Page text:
Meet our election experts: Cary Covington

Photo by Tim Schoon.

As the 2012 Iowa Caucuses approach, fyi is taking a closer look at some of The University of Iowa’s experts in election issues. Today’s installment features Cary Covington, associate professor of political science.

As an expert on presidential politics in a state with first-in-the-nation caucus status, Cary Covington becomes pretty popular with the press every four years. He likens himself to a political cicada.

“I lay underground quietly, unobtrusive, and then every four years I pop out and start making noises that aggravate people,” jokes Covington, associate professor of political science in the University of Iowa College of Liberal Arts and Sciences. “But I enjoy providing insights, sharing what I know. I’ve been here since 1982, and over the years you build up a body of knowledge that other people want to tap into.”

Covington conducts daily interviews with reporters from local and regional news outlets, and with national media such as the Miami Herald, Minneapolis Star-Tribune, Washington Post, and Fox News. He shares his thoughts on the GOP field, President Obama’s unique approach to pursuing his legislative agenda, and how the debt deal could affect Obama’s bid for reelection.

Your research centers on “the presidency.” What, in particular, interests you about the topic?
I examine the president’s role in the legislative process: how presidents get their agendas enacted through Congress, what influences whether their agendas pass, and how a divided government impacts Congress’s ability to do what it wants. You take a tandem look at how the two institutions play against each other. The debt-limit debate was a good example of the give-and-take I study.

I’m especially interested in the role an individual politician makes in the larger process of politics. In political science, massive data sets encourage us to look at patterns and trends. That tends to wash out the role of the individual. What difference does it make that it’s George Bush instead of Al Gore, or Obama instead of McCain? I try to incorporate into our analysis the idea that it’s not all driven by processes beyond our control, but rather realize that people do make a difference.

How would you describe President Obama’s interactions with Congress?
He’s clearly practiced a different kind of leadership than other presidents. He chooses not to put forward well-defined policy proposals; instead, he advocates for a general goal, leaves it to Congress to handle the details, and comes in at the end to tie up loose ends and close the deal. He’s done that time and again, with the stimulus package, the health care package, and the debt deal. That approach has strengths and weaknesses, but it’s quite different from Jimmy Carter, Ronald Reagan, Bill Clinton, or George Bush, who articulated specific policy proposals that Congress would modify and adopt.

What will help or count against Obama as he seeks reelection?
Liberals are angry about the debt ceiling deal, saying Obama sold out. Bill Clinton was accused of the same thing when he supported legislation to change welfare from an entitlement program to a defined-benefits program. Yet, looking back, everyone says that was his linchpin to winning the ’96 election. Will the debt deal be a fatal flaw for Obama? Or will it help him appeal to moderates, and clinch the election against Republicans who will be pushed further to the right? It’s too soon to say.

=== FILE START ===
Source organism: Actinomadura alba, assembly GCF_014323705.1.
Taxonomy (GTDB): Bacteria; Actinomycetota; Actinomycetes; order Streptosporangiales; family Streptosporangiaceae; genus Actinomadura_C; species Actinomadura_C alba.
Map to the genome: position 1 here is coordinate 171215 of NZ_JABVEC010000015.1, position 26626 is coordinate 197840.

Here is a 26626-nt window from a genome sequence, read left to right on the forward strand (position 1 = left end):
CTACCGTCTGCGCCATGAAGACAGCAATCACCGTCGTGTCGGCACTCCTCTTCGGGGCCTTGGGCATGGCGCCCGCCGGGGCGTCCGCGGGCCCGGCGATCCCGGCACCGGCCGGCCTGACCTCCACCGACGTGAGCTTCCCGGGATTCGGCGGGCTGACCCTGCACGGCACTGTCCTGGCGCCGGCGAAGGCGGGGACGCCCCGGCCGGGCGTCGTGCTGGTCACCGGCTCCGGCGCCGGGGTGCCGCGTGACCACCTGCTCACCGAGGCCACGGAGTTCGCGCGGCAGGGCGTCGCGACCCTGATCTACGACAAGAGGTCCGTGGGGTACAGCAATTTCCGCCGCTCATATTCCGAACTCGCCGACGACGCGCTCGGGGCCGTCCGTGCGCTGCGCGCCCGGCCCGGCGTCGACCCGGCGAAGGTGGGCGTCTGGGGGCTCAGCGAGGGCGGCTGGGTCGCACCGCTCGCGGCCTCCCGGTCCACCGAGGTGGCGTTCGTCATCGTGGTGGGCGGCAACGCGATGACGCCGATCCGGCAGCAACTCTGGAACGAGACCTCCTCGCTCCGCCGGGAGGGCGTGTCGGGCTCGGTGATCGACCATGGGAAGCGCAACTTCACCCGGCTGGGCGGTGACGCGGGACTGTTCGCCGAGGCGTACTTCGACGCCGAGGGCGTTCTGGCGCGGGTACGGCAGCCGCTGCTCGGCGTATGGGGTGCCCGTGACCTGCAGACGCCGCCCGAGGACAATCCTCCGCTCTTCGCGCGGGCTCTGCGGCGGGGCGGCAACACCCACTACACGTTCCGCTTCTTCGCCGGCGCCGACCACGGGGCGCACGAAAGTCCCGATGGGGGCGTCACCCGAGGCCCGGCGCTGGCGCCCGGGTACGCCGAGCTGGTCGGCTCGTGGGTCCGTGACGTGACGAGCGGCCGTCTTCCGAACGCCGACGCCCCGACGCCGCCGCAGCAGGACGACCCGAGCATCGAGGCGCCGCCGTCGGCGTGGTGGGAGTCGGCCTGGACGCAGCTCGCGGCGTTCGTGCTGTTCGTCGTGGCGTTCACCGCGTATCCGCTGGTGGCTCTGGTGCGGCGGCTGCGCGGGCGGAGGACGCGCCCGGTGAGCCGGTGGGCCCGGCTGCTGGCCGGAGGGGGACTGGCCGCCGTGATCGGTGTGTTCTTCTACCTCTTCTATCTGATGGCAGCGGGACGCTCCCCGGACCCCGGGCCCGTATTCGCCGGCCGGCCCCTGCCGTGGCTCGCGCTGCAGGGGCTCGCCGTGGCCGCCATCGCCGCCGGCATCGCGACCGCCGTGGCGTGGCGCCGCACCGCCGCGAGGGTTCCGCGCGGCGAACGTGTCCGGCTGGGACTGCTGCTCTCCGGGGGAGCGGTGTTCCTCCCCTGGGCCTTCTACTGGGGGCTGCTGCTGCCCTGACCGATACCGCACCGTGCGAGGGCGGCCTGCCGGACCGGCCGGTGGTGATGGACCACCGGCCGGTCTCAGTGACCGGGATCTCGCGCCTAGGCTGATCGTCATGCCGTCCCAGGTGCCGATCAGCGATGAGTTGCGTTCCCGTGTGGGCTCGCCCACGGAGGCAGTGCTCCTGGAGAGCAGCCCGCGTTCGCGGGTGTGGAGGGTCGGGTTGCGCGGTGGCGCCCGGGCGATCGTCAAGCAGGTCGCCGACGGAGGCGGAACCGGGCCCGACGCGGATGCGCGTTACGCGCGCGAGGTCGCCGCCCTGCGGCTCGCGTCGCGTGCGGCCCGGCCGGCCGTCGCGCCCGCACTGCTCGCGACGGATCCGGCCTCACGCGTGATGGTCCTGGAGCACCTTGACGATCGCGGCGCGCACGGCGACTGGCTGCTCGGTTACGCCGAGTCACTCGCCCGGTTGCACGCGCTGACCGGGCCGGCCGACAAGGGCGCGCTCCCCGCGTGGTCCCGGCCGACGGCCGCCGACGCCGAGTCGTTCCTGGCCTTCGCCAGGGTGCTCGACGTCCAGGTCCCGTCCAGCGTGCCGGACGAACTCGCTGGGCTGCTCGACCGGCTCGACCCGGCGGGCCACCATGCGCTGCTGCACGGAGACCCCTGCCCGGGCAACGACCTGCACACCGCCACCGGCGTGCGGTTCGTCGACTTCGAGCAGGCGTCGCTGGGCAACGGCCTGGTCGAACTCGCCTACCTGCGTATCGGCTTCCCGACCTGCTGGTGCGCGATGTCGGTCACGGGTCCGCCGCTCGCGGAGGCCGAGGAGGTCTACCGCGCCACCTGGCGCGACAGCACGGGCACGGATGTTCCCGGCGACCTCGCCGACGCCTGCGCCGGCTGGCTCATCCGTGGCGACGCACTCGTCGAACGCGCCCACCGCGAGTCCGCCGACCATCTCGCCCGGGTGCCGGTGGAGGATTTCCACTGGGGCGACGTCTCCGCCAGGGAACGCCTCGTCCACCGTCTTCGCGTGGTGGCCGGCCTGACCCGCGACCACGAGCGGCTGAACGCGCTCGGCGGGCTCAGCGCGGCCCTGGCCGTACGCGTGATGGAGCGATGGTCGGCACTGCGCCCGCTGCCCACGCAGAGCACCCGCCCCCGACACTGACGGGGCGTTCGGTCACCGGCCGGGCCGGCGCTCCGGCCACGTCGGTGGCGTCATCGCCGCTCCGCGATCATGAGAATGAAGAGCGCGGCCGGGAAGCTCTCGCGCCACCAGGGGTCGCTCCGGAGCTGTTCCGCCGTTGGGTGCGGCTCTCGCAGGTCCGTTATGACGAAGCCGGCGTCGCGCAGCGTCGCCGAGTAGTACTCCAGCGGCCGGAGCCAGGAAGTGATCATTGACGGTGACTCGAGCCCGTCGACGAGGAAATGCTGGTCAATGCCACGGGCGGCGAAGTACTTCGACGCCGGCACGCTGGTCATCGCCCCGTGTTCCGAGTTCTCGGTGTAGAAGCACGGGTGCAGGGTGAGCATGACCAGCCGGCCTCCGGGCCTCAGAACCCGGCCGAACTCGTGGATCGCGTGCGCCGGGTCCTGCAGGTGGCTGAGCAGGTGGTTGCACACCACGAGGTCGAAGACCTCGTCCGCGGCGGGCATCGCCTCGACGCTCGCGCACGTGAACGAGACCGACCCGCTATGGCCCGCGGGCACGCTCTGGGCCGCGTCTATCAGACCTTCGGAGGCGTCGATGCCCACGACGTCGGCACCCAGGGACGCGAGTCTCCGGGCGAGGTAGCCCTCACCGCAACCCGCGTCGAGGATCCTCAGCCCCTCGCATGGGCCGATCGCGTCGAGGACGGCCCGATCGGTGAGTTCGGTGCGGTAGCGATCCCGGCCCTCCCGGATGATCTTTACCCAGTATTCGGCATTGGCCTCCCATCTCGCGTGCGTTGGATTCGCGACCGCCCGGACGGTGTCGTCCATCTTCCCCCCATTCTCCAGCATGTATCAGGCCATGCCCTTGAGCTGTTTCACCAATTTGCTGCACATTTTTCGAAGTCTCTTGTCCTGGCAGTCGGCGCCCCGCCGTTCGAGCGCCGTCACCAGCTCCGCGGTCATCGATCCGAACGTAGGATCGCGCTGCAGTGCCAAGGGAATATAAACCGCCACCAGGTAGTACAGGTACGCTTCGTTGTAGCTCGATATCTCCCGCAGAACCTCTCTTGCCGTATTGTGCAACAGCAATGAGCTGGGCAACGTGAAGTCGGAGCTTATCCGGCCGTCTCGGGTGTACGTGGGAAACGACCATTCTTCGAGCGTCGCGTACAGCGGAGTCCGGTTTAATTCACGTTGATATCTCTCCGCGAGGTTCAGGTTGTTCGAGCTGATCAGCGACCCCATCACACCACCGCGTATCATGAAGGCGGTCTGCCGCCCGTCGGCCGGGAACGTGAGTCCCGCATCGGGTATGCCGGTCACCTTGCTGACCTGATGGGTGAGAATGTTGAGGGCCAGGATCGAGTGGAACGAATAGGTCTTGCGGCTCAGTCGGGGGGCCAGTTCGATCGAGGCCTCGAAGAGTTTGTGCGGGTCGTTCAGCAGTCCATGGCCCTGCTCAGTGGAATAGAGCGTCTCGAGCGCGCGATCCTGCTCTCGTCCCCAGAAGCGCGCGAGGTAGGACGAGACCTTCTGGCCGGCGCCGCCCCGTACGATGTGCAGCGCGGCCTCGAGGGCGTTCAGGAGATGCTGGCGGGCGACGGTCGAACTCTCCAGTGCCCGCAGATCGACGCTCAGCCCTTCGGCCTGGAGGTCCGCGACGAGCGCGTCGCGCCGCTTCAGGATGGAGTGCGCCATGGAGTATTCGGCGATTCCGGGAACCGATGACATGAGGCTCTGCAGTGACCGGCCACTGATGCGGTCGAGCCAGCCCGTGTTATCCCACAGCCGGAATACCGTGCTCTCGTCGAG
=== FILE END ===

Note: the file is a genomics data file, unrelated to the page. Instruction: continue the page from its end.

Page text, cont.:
What are your thoughts on the current roster of GOP contenders?
It looks a lot like 2008. There isn’t a candidate who is hitting the sweet spot of the Republican Party. Compare that to 2000, when George Bush was everybody’s favorite and it was hard for anybody to get traction against him. Rick Perry has made a strong first impression, but is still a long way from becoming the consensus candidate that social conservatives, economic conservatives, and the small government folks can all identify with.

Tell us a bit about your teaching, and how your courses intersect with the Iowa Caucuses.
In election years, I teach special courses on the presidential selection process. In 2008, I taught an honors seminar, Engaging the Candidates. Students went to rallies to hear candidates speak about campaign strategies. This time, I’m teaching a similar hands-on course, where students will hear from candidates, press, and party leaders, and evaluate ads, media coverage, and new media strategies. Over winter term, I’ll offer a class on the caucuses to get students ready to participate. I also teach Intro to American Politics and courses on the presidency, legislative process, and bureaucracy.

How do you keep up on politics, to provide informed commentary to the media?
I try to keep up on what’s going on politically and make my own judgments about it, to avoid parroting other people. I follow a variety of perspectives; today I’m reading the Washington Post, the New York Times, and I follow Roll Call, Newsweek, and the National Journal.

What other activities are you involved in at the University?
I supervise political science students doing internships. It’s important, because you can’t just learn about politics in a classroom. In 2000, I took students to do two-week internships at the Republican National Convention in Philadelphia, and in ’08 I took a group to Denver for the Democratic National Convention.

I also helped create a public engagement living-learning community that launches this fall. Students interested in politics can live in the same residence hall and take classes together.

And I’m engaged in a couple of Christian groups here on campus. Geneva Campus Ministry brings in academic speakers to talk about the intersection of their work and their faith, and we’re working to create a Young Life College program this fall—an outreach ministry to college students.